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Women’s Health: Managing Menopause

By Jayne Morgan, M.D.

You may have heard me speak frequently on issues of health equity and marginalized and/or underrepresented groups. Well, you may be surprised to learn that women in menopause and pre-menopause are one of those marginalized, poorly understood and underrepresented groups. There is a lack of information on the actual therapy and support required for those going through menopause, with much of it still being slightly condescending. For instance, the following are real recommendations taken from recent print:

  • Stay positive
  • Do not smoke
  • Make-over your make-up (to look better and therefore “feel” better, although so far, make-up has not been shown to relieve the physical symptoms of menopause nor provide protections for the heart)
  • Color and cut thin hair to improve it
  • Get good running shoes
  • Breathe deeply
  • Practice relaxation techniques

Part of the issue is that there hasn’t been sufficient data/information on menopausal women since the Women’s Health Initiative more than 25-30 years ago. After that, nothing further was done. That study essentially “proved” that not much could be done for menopausal women that would not increase the risk of breast cancer. It is a leading reason why increased female representation is needed in research leadership as well as Principal Investigators of clinical trials. Complicating the matter, heart disease is the #1 killer of women over the age of 25 and only increases after menopause.

What is the emerging thought now?

Estrogen MHT (menopausal hormone therapy)

Menopausal hormone therapy is medication that contains female hormones, usually either estrogen or a combination of estrogen and progestin. It was once routinely used to treat menopausal symptoms and protect long-term health. So how does it work?

You take the medication to replace the estrogen/hormones that your body stops making during menopause. Hormone therapy is most often used to treat common menopausal symptoms, including hot flashes and vaginal discomfort, and has been proven to prevent bone loss and reduce fractures in postmenopausal women. It’s also thought to decrease the risk of cardiovascular disease.

What else does it do for the heart?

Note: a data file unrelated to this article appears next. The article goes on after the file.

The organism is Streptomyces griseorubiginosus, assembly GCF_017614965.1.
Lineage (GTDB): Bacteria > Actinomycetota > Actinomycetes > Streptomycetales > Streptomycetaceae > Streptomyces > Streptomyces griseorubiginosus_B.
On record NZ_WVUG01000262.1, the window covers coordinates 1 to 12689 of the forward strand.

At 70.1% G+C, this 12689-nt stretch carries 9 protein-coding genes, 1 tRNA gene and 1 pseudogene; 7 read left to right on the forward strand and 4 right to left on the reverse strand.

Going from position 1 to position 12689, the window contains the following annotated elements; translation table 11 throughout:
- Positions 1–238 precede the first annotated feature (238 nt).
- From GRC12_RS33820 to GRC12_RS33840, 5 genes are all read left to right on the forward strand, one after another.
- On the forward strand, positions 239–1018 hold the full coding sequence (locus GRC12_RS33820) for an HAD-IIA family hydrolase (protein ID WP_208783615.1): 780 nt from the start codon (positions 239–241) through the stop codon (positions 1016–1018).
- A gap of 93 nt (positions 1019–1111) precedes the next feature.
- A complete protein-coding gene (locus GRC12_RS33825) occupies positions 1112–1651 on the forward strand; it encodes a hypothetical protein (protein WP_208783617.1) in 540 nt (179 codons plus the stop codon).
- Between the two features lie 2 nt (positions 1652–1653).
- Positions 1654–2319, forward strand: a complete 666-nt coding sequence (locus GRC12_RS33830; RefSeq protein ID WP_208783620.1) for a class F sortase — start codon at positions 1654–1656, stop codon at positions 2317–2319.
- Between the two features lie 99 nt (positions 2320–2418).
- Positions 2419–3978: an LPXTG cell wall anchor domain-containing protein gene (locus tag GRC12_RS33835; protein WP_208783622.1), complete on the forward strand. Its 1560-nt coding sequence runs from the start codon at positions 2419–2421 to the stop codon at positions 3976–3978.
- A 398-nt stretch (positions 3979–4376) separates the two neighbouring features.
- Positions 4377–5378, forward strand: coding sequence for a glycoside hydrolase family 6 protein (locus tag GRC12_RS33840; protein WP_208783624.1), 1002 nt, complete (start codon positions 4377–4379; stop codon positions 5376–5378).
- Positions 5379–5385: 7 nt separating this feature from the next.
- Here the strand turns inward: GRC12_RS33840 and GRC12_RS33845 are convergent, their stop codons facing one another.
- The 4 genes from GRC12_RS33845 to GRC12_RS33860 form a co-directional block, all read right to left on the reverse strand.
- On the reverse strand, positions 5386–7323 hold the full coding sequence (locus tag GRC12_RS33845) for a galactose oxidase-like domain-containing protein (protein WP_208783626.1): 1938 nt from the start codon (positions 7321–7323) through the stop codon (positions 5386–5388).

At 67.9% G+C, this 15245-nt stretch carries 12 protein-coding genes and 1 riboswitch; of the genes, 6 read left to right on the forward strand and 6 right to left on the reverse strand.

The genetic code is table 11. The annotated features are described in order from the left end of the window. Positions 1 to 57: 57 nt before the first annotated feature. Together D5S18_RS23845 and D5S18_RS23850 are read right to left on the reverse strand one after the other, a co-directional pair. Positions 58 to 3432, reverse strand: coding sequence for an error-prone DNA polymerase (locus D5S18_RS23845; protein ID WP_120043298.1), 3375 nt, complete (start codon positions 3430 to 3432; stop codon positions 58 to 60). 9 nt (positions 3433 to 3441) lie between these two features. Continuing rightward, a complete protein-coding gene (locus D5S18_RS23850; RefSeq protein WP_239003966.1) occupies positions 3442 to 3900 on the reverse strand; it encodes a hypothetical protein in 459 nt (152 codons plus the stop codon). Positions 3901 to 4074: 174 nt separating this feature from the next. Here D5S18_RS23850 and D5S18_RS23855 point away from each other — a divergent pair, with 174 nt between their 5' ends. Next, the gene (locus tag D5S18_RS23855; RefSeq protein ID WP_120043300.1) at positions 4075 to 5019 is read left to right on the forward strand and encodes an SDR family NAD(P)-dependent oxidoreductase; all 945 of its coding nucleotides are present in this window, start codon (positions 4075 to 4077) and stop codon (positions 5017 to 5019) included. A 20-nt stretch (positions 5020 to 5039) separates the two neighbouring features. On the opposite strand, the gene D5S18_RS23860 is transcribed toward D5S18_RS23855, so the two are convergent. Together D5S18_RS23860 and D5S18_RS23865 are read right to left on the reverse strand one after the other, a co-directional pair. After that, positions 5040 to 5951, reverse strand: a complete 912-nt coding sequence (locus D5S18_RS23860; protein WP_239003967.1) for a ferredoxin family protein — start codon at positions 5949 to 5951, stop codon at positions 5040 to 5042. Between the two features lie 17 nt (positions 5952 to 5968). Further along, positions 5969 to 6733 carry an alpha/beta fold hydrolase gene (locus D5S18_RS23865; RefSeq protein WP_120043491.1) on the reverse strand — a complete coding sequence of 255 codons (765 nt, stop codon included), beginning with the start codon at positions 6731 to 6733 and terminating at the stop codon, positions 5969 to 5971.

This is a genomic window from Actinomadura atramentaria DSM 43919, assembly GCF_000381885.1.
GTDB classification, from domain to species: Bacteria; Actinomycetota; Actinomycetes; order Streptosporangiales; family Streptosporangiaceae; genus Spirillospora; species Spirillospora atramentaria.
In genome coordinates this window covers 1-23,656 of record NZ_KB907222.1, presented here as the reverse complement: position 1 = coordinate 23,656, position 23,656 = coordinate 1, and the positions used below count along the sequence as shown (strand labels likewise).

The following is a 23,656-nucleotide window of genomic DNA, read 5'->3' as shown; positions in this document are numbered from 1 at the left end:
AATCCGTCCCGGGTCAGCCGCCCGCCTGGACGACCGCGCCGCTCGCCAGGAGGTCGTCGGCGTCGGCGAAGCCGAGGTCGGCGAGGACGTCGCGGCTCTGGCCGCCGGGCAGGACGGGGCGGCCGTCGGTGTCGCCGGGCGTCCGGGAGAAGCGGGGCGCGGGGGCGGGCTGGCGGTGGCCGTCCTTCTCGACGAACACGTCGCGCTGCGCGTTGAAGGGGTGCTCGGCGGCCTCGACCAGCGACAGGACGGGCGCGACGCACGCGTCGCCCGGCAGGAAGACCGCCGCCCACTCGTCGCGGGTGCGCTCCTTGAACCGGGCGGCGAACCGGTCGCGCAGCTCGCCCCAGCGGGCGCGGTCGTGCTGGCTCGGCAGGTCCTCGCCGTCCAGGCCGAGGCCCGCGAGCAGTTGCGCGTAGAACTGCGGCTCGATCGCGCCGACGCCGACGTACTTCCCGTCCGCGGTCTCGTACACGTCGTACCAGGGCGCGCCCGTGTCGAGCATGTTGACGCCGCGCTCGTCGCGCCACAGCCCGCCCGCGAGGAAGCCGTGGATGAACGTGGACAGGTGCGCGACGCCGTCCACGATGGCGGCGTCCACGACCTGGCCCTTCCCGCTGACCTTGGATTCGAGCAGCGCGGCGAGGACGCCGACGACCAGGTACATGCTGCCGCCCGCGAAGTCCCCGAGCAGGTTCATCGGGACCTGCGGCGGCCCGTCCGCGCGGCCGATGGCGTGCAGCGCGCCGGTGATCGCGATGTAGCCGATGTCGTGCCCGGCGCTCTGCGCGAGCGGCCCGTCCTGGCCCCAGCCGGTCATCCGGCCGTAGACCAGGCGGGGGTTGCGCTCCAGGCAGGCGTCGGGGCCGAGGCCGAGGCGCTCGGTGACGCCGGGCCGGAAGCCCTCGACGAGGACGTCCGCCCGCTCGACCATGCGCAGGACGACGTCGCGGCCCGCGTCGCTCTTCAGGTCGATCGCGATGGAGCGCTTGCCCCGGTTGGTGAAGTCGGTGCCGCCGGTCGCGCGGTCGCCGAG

In addition to decreasing the risk of osteoporosis and fractures (broken bones), it also increases the elasticity of blood vessels, allowing them to dilate and let blood flow more freely throughout the body. There can also be a potential improvement in glucose levels, thereby reducing the cardiovascular risk of prediabetes and diabetes. Additionally, estrogen has anti-inflammatory properties, and we now know that heart disease is often an inflammatory process.

Is hormone therapy right for you? Possibly. Speak with your doctor as it may not be recommended with the following conditions:

  • History of prior heart attack or stroke and/or increased risk of vascular disease
  • History of breast cancer
  • Liver disease
  • History of uterine cancer
  • Elevated risk for blood clots or history of blood clots
  • Unexplained vaginal bleeding

So, what is the bottom line?

New research continues to emerge on menopause and potential treatments. Talk with your doctor about whether MHT is an effective treatment option for you, especially regarding your cardiovascular status. This is both a complex and emerging topic, and you may want to seek out a physician with specific menopausal certification. As researchers learn more, recommendations may change.

What about cholesterol-lowering agents like statins?

During menopause, lipid levels can rise. Cholesterol-lowering statin drugs are a strategy employed to lower cholesterol in menopause and thereby decrease cardiovascular risk. Emerging data now shows that statins may negatively affect osteoporosis risk depending on the dose. In fact, although a low dose of statins may lower cholesterol and protect against osteoporosis, higher doses may increase the risk of osteoporosis. One recent research study out of Austria revealed that osteoporosis was more than three times as common in menopausal women who took statins, especially at higher doses.

What about menopausal symptoms?

  • Hot flashes – both duration and intensity have a correlation to heart disease.
  • Insomnia – shortened duration of sleep, inability to fall asleep, inability to stay asleep and frequent awakenings all increase the risk of hypertension.  If one enters menopause with hypertension, the symptoms of sleeplessness can further worsen blood pressure. Generalized decreased sleep (less than five hours per night) is also linked with an increase in heart disease.
  • Beginning and/or worsening hypertension increases the risk of heart disease during and after menopause.

It is therefore important to speak with your doctor regarding the following:

  • Sleep hygiene
  • Blood pressure control
  • Cholesterol re-assessment
  • MHT

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